For many non-heterosexual people, gay bars help us find our way. They are often the most accessible safe spaces available.
By Lisa Wade
A woman lights a candle during a candlelight vigil for the victims of the Pulse Nightclub shooting in Orlando, Florida, at Oxford St. on June 13, 2016, in Sydney, Australia. (Photo: Daniel Munoz/Getty Images)
Sunday, I woke up to the news “that someone had shot up a gay club in Orlando and there were many injured and killed.” I then went about my morning getting ready to go to a gay family picnic celebration. There would be a jumping castle and lots of games and fun stations set-up for kids to play. The news hadn’t sunk in yet, and I didn’t look for details. There was some talk at the event and a couple folks said they were glad this celebration was taking place at a (and this is my description) “gated” park and that reservations were required to attend. I like to think the reservations were so those organizing the event would know how many to plan for … but now I wonder. Here in New Orleans we still have closed family Facebook groups and operate by rules some of y’all might think are from the days in which social tolerance was much lower.
My initial thought regarding the shooting at Pulse in Orlando was that this was a hate crime planned for Pride. The social psychologist in me guessed some perceived threat had likely led to this event and, indeed, the detail about Omar Mateen’s fury over seeing two men kissing was reported early. It was only after I had returned home that I started to learn the details and that the death toll was rising.
There are so many angles and lessons to learn from this event, but I felt compelled to share my opinions on the symbolic importance of the gay bar to myself and the gay community, spurred by these two tweets from Jeramey Kraatz:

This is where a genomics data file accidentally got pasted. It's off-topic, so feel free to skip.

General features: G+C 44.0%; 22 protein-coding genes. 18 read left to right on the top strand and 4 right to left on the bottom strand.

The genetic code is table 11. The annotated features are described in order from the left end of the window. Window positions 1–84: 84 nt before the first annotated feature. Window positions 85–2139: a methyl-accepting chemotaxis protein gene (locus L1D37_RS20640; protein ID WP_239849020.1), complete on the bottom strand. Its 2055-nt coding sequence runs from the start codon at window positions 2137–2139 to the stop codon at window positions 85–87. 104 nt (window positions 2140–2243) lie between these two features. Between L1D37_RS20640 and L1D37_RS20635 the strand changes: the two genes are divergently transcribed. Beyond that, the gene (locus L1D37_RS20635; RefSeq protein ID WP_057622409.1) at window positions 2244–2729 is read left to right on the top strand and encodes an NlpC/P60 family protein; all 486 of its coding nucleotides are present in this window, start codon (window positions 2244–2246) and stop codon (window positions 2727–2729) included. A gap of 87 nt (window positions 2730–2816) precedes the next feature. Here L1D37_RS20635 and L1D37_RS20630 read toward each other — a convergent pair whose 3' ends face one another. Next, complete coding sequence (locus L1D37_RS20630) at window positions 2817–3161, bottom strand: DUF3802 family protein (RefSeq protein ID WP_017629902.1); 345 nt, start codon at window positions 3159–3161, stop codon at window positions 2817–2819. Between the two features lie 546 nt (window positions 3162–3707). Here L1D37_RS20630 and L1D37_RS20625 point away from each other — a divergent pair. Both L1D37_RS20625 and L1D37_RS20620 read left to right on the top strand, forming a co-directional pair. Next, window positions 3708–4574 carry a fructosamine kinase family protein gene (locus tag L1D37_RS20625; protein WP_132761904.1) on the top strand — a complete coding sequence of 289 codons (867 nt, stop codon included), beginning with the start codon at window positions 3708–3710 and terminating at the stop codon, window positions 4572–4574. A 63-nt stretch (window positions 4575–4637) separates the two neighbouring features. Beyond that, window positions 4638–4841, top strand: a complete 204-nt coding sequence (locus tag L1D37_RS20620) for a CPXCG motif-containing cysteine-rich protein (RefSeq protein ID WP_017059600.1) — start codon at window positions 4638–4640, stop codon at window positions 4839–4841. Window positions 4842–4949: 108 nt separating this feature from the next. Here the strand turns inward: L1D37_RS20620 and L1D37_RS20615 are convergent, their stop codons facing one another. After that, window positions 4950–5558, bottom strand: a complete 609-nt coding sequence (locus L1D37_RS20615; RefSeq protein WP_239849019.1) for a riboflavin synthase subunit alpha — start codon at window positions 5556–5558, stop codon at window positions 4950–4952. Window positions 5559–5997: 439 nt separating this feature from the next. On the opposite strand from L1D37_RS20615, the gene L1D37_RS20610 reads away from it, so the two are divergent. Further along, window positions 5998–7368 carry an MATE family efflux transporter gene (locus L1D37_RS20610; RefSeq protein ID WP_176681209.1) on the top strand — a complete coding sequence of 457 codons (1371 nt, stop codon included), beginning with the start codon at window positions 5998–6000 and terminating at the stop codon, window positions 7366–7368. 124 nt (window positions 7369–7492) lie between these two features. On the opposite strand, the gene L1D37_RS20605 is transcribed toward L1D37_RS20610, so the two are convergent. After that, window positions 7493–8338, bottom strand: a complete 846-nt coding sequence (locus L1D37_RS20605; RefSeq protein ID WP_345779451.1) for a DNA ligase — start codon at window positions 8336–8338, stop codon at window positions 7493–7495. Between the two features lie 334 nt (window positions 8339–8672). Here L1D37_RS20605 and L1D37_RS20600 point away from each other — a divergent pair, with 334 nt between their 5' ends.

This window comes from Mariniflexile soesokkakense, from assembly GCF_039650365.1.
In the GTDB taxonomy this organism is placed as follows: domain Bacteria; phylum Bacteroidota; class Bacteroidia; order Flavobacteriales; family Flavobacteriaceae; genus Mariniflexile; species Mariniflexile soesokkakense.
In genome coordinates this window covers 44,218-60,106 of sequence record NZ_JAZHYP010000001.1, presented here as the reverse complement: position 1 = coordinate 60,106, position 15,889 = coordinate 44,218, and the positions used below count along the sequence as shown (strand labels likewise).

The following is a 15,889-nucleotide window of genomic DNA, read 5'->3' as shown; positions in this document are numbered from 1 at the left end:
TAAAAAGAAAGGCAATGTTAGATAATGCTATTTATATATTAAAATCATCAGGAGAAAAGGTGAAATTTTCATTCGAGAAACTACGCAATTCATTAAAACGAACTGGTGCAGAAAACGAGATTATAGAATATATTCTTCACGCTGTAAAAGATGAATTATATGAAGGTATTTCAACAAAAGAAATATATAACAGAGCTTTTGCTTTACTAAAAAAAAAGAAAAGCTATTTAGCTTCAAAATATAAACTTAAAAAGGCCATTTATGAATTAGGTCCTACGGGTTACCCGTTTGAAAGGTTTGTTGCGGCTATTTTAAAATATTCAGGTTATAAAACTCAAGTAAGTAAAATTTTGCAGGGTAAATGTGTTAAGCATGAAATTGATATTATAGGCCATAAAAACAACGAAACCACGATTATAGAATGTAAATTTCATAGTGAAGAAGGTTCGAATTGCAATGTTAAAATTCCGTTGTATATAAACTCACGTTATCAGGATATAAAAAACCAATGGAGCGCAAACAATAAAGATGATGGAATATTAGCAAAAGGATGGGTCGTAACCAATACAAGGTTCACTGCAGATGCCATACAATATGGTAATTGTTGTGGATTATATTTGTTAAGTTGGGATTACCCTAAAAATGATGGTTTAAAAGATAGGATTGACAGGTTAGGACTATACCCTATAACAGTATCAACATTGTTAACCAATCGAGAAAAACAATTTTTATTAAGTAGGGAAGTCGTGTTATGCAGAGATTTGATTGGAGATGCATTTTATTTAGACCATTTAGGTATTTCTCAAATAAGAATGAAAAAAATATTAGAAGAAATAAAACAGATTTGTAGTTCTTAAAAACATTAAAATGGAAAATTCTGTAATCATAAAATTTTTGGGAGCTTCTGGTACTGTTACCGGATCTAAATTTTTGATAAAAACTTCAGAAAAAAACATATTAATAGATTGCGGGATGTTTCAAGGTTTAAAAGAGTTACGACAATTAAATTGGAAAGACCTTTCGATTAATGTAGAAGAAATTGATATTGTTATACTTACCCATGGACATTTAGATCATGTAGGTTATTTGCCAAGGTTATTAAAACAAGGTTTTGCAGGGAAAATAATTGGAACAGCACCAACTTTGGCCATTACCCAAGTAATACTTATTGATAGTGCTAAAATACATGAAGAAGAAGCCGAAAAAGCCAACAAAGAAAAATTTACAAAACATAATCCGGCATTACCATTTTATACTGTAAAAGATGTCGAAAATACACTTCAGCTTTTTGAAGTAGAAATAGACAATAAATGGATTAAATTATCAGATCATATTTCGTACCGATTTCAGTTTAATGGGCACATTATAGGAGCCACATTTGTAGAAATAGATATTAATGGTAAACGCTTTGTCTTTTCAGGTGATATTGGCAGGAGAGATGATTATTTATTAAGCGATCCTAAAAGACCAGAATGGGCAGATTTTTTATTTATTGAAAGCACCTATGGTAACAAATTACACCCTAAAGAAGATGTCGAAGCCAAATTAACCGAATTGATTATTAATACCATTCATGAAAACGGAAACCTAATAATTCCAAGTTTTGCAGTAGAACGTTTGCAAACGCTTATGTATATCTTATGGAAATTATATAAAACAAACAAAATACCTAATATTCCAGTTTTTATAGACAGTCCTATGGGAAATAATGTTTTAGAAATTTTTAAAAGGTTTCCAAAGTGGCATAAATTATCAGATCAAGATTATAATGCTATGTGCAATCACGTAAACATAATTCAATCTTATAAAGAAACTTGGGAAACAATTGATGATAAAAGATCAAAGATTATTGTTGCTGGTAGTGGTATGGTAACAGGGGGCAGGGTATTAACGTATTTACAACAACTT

Growing up a sexual minority means you were most likely raised by the majority script. This means you likely weren’t taught the skills or coping mechanisms to deal with your sexuality and most definitely homophobia. You live in fear that those you love the most may not understand. Moreover, you go from one day being what you thought of as “typical” and having unrecognized privileges to coming out. In the next moments, many of those privileges are wiped away and you have to re-frame expectations for yourself and what you can do and what is possible … just because of a few words you said out loud.
For many non-heterosexual people, gay bars help us find our way. They are often the most accessible safe spaces available. So much so that they have academically been compared to churches for the LGBT community, complete with rituals, a sense of community, and a routine. Religious scholar Marie Cartier wrote a history of life at gay bars before the Stonewall riots. “The only place that you could be a known homosexual — even though you could get arrested there and it was not safe,” she wrote, “was a gay bar.” Even today, just knowing that they are there is powerful.
I have gone years not really celebrating Pride, but during a week like this you realize why it is there and why we do it and why it is important.